Interval notation is a way to express intervals in terms of numbers.
Take, for example, the inequality x < 5, where x can be any number lower than five. This inequality also represents an interval; x exists within the interval between the lowest number possible and five, excluding negative-infinity (because that unfortunately is not a number) and excluding five (because x has to be less than five). Mathemeticians try to express things like intervals with symbols rather than language, because not all mathematicians speak English (and I can tell you from personal experience that many of my peers exclusively speak English) - we do that by putting intervals in this interval notation.
So, in `x < 5`, the lower exclusive bound is -infinity, and the upper exclusive bound is five. Interval notation dictates exclusive bounds to be marked with parentheses- keep in mind that these parentheses are not grouping symbols, so be careful to not read interval notation like you would a math equation. The bounds face into the equation, so this `x < 5` becomes (-∞, five) - with a comma to separate the bounds.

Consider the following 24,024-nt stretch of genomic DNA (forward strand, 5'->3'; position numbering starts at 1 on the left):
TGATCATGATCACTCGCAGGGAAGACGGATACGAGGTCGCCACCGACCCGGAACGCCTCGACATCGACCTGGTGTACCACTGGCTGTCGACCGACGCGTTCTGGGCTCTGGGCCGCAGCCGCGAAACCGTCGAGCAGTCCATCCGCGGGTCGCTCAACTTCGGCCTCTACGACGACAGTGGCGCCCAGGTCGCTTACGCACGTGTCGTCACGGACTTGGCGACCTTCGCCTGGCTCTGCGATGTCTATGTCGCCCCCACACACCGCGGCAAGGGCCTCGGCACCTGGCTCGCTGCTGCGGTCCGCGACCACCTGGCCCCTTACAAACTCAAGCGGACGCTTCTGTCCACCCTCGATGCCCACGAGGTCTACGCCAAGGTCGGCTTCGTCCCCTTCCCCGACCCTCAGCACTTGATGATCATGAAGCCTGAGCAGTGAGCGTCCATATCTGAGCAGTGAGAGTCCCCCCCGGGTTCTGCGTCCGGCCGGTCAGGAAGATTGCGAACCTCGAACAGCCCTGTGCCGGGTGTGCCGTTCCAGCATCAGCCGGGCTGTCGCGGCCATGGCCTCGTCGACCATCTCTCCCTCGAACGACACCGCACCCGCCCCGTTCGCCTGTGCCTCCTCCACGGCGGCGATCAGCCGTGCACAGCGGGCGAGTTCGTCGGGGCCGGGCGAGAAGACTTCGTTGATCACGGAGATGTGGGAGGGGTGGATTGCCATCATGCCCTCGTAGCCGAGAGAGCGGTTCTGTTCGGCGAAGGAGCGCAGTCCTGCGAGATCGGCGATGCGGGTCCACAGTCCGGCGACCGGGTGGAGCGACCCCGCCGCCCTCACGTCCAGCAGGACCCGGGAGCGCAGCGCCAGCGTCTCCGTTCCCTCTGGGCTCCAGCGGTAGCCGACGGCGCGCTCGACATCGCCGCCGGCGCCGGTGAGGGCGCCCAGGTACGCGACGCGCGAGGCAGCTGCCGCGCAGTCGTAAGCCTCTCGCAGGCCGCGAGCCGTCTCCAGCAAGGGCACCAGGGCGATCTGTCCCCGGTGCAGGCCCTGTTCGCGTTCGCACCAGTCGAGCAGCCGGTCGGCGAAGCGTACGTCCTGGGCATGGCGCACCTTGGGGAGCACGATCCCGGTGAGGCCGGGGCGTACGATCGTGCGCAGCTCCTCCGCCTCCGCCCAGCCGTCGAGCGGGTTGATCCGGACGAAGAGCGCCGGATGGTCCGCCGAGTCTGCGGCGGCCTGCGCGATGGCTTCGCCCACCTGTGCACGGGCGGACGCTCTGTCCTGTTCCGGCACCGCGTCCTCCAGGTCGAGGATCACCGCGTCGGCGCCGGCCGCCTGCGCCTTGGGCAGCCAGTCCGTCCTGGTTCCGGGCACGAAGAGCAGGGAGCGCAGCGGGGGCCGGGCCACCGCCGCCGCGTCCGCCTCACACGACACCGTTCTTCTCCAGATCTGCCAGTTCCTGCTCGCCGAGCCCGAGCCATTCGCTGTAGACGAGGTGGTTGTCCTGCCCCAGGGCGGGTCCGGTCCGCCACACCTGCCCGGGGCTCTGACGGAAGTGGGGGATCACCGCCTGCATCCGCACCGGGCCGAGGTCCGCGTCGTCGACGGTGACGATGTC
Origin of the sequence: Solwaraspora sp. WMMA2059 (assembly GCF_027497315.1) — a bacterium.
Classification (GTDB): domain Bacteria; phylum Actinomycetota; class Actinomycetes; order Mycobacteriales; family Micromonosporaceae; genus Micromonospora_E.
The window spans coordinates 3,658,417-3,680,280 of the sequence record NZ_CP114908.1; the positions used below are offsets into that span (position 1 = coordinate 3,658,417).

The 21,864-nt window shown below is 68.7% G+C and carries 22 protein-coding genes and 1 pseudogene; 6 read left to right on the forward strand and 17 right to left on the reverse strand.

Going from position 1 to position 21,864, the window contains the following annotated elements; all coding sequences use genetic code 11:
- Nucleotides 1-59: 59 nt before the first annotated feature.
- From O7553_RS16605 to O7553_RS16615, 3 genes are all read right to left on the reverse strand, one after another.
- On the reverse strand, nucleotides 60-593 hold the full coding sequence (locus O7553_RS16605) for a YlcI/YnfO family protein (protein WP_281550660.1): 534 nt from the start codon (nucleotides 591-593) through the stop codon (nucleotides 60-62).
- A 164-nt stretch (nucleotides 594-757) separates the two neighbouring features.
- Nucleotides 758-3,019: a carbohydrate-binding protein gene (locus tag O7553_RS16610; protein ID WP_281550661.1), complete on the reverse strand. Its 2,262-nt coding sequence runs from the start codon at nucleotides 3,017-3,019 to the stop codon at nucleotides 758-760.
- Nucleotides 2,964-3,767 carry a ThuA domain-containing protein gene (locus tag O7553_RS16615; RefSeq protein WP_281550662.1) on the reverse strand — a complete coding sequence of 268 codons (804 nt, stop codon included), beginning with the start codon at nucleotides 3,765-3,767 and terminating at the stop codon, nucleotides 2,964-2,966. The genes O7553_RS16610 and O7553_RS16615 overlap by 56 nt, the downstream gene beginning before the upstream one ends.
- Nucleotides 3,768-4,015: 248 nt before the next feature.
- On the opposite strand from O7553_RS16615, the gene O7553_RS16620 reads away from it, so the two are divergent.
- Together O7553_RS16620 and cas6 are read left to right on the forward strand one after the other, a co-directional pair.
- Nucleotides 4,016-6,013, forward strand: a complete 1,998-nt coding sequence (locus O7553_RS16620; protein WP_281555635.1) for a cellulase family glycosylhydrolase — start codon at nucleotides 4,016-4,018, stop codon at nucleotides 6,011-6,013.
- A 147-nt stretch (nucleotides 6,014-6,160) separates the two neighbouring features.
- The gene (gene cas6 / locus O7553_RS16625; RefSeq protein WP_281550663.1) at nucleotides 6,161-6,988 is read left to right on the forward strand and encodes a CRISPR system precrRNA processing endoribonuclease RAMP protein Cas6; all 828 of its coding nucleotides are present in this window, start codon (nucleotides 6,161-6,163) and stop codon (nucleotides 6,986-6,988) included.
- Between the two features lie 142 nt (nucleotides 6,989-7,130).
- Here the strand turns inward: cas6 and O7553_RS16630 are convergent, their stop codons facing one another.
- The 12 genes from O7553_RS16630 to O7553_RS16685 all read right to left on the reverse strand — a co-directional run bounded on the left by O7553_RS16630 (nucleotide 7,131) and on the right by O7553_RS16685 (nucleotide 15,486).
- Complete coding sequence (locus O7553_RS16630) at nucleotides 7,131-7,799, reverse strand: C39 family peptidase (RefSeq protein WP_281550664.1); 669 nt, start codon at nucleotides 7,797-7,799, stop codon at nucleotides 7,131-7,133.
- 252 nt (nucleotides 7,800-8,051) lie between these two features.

But what if we had `x <= 5`? How do we differentiate the now inclusive boundary at five from the exclusive boundary? In interval notation brackets are used rather than parentheses for inclusive boundaries, but only for inclusive boundaries. A right bracket may not have a left bracket, or vice versa! This is something worth taking note of; if you're used to writing mathematical equations you may get the itch to pair that parenthesis with another parenthesis. Don't. In sum, this `x <= 5` becomes `(-∞, 5]`, because the lower bound (exclusive) is at negative infinity and the upper bound (inclusive this time) is five.
: Mathwords - Interval Notation